While fiscal spending when the outlook is soft can be a good buffer to slower economic growth, we believe governments must work towards surpluses to cushion against shocks and long-term fiscal pressures.
The quality of spending and recipients of tax cuts also matter for the future of the economy. Surplus projections can be maintained if wasteful spending is removed and replaced with measures that encourage work, saving, investing or innovation.
‘Congestion-busting’ infrastructure announcements seem likely although the federal government may choose to save these for election campaigning - which could start soon for a likely May 11 poll.
Infrastructure spending – whether direct, through grants to states or off-balance sheet – will be worth analysing in both the budget and the election campaign.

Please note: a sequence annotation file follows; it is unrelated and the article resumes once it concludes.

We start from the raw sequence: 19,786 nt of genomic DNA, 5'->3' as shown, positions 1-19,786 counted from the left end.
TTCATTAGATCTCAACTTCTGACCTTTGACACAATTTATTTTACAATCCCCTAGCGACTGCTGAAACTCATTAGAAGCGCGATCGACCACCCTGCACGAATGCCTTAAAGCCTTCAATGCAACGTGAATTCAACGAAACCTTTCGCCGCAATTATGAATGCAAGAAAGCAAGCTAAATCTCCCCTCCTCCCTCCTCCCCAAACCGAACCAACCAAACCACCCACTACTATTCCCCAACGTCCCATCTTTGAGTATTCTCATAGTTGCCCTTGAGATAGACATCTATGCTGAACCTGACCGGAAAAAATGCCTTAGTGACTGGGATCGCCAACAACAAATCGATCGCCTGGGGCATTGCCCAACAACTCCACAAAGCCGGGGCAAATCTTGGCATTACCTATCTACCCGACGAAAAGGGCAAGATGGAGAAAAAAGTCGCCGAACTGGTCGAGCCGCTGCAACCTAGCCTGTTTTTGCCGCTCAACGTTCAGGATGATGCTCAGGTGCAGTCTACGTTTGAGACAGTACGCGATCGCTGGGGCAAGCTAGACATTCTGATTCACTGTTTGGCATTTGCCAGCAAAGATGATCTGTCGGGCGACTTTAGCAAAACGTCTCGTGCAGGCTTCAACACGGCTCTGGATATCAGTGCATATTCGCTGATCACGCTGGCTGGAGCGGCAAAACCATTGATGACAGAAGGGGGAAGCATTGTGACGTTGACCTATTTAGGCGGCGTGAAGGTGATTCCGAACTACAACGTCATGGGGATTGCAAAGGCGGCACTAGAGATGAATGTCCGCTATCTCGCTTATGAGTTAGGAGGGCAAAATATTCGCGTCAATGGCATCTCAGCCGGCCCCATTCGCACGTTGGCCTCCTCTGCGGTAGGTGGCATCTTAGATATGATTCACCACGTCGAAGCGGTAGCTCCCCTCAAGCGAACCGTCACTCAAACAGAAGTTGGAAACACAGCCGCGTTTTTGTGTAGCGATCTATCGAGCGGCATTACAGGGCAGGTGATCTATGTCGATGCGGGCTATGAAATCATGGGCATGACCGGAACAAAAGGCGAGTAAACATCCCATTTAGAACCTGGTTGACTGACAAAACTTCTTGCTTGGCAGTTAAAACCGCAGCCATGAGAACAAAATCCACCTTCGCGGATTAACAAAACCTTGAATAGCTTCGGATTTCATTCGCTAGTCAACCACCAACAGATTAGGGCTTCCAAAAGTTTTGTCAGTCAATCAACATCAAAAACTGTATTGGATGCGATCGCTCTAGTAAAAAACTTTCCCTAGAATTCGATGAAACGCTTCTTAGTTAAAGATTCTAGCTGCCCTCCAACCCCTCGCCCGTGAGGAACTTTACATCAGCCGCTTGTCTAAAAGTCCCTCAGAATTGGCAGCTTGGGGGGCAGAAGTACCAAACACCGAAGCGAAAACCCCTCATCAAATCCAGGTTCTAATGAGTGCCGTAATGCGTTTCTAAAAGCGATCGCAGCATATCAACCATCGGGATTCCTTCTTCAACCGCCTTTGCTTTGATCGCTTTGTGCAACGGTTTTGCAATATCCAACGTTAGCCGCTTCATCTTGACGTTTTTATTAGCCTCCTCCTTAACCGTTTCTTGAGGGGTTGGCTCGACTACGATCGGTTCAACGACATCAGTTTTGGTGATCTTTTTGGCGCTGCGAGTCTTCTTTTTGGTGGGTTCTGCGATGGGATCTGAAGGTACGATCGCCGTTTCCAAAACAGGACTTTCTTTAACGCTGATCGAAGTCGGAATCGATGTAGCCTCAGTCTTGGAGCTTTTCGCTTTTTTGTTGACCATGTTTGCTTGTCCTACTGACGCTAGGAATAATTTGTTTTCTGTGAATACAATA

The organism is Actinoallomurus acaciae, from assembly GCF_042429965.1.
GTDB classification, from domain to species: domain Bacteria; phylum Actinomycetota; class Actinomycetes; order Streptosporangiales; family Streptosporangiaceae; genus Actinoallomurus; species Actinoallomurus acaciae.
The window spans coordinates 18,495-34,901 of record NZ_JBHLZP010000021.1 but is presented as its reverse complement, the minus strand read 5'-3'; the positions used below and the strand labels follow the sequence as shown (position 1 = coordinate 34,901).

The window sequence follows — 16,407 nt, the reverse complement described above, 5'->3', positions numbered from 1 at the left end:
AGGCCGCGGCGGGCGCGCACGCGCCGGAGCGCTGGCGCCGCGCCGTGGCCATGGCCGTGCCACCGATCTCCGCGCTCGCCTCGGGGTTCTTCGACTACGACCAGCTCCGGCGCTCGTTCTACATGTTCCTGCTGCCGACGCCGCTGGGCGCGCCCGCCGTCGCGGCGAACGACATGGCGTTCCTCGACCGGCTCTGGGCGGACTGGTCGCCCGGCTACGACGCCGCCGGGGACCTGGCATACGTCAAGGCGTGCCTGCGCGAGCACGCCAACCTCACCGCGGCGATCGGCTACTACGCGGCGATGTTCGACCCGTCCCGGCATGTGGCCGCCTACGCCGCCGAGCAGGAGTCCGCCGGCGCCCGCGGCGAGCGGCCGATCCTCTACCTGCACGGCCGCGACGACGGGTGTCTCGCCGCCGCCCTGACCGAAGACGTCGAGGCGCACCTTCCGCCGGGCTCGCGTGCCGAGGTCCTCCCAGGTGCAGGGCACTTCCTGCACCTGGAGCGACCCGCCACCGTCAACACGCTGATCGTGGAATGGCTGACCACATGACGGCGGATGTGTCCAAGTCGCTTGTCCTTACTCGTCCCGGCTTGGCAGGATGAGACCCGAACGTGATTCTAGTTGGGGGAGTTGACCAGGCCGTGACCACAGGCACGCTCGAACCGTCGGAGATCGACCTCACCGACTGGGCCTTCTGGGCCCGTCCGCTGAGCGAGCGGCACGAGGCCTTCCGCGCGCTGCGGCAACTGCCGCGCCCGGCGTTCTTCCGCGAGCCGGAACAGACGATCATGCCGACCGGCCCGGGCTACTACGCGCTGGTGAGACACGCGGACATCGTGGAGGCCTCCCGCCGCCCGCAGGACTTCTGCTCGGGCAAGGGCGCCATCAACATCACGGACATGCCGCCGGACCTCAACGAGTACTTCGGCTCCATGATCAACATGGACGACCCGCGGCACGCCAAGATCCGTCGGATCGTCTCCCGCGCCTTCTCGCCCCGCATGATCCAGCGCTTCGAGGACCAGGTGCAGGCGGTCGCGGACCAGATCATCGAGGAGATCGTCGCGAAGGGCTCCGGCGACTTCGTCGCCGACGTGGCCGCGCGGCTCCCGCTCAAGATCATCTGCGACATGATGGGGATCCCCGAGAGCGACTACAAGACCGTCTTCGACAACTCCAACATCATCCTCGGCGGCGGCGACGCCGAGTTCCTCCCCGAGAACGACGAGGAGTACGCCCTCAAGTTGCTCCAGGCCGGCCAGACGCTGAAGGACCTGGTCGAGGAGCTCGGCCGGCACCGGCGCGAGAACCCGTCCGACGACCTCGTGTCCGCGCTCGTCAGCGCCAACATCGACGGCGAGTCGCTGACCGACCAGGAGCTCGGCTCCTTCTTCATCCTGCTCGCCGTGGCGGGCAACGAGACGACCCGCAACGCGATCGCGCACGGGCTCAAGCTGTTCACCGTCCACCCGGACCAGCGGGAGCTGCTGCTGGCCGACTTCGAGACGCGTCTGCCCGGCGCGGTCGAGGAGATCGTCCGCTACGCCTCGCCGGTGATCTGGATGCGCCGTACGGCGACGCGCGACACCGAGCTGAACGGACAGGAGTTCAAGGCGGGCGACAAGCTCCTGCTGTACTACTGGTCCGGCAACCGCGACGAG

Needless to say ANZ Research would not support projects that prioritise marginal seat vote winning over enhancing the economy’s productive potential.
The other one
The federal opposition’s budget reply speech is on April 4. If - as polls predict - it wins the coming election, fiscal policy is unlikely to change dramatically but personal income tax cuts would likely skew to low- and middle-income earners.
In principle, this plan could be more stimulatory for the economy than the government one. Low-income earners are likely to have a higher propensity to spend than wealthier cohorts.
ANZ Research does not expect fiscal changes to cause rating agencies to revise any AAA stable credit rating for Australia, regardless of the election outcome.
Cherelle Murphy is a Senior Economist at ANZ